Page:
The Kentucky legislature has proven that a bipartisan blend of head and heart can be effective when addressing young people’s well-being. From school safety and resilience to reforming the child welfare system, they have shown that finding common ground to achieve common sense solutions results in critical systemic changes. And issues related to sexual orientation and gender identity, though strongly polarizing, do not have to be any different.
There should be an unanimity of voice and votes in Frankfort when it comes to banning conversion therapy for people under the age of 18.
Conversion therapy is defined as the use of “counseling and psychotherapy aimed at eliminating or suppressing homosexuality”, the effects of which have long been viewed as ineffective, unscientific, and damaging. Today, we have a better understanding of the harm and long-term consequences of conversion therapy for LGBTQ youth, which can include shame, suicide, depression, and substance use. To date, twenty states, including Utah and Virginia, have banned conversion therapy outright while several others have banned the practice on a county-by-county basis. A recent study shows that approximately 10,000 13- to 17-year old’s have been spared from undergoing conversion therapy in states where it is banned.
Earlier this month, Fayette County became the third Kentucky county to institute a ban after the Lexington-Fayette Urban County Council voted unanimously in favor of it. The ordinance went into effect immediately.
Having a supportive family and home environment is critical to the long-term wellbeing of LGBTQ youth. Studies have shown that the negative outcomes associated with feeling rejected by caregivers can be mitigated by seeking support and reliable information from reputable sources or providers. Tools like the Family Acceptance Project use a strengths-based approach, assuming that families love their children and want the best for them without diminishing the cultural and religious beliefs that have shaped their value systems and world views. It meets families where they are and creates a nonjudgmental space for them to process, share and learn.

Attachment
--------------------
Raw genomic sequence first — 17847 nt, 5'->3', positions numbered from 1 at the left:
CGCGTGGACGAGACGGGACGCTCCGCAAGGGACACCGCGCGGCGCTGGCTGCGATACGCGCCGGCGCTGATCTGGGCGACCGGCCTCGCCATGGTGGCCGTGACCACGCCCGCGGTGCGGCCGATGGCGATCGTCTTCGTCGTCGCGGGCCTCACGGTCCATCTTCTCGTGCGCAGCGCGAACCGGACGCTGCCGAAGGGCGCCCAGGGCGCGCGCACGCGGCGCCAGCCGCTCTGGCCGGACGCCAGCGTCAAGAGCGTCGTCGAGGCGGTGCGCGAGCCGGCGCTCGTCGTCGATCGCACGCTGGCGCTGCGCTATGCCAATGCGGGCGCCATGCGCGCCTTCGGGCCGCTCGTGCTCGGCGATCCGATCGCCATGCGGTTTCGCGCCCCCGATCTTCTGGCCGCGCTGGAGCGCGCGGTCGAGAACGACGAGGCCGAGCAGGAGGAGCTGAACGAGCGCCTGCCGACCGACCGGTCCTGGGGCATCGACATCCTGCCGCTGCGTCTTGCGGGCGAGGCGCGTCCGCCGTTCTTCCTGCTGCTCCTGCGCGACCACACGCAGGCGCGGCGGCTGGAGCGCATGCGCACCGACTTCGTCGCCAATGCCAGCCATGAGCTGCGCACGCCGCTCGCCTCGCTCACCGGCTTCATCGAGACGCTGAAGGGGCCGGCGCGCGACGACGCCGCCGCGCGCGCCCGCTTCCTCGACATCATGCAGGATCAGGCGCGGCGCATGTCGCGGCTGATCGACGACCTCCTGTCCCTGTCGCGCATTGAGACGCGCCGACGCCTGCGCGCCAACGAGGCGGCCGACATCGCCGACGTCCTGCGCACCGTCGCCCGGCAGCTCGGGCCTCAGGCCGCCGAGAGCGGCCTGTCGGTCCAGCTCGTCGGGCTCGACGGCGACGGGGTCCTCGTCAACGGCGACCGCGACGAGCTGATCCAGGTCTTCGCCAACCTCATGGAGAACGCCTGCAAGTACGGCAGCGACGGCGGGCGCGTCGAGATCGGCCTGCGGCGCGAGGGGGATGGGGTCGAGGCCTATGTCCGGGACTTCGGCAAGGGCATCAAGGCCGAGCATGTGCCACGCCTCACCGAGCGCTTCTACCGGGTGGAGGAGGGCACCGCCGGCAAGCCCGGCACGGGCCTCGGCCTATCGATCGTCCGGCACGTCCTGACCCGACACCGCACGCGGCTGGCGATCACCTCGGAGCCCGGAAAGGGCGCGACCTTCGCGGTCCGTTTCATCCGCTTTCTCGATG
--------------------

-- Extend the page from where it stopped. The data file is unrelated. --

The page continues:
At Kentucky Youth Advocates we fully support the notion that everyone should have access to high-quality, evidence-informed care. We also believe that licensed providers should be held to standards that ensure vulnerable young people are not subjected to harmful tactics and trauma-ensuing results when seeking services from licensed professionals.
Since 2017, Ban Conversion Therapy Kentucky has been at the forefront of education, advocacy, and lobbying efforts across the Commonwealth. And during the 2021 Kentucky General Assembly, the Youth Mental Health Protection Act was introduced by Senator Alice Forgy Kerr (SB 30) and Representative Willner (HB 19) and co-sponsored by more thirty Republican and Democratic legislators.
By continuing to work towards a statewide ban on conversion therapy, we are sending the message to LGBTQ youth that protecting their mental and emotional wellbeing is a priority and that who they are is valid.
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